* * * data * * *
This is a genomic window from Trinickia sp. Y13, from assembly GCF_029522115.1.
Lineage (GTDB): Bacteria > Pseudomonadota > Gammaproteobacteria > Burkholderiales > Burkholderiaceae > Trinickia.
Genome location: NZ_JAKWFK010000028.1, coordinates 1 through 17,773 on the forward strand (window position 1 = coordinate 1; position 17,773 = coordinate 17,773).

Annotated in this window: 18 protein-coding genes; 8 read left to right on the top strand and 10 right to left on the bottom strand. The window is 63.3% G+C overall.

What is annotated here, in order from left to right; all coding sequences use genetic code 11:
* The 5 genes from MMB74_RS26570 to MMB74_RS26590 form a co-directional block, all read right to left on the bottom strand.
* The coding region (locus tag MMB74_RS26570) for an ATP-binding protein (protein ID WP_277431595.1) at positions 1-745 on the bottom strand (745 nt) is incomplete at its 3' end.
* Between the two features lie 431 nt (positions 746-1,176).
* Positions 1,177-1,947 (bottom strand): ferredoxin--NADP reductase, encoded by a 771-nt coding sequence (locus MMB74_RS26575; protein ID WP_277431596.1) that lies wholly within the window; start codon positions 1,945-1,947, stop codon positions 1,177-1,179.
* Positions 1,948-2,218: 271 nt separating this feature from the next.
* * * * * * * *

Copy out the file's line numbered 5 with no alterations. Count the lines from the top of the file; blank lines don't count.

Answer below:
What is annotated here, in order from left to right; all coding sequences use genetic code 11: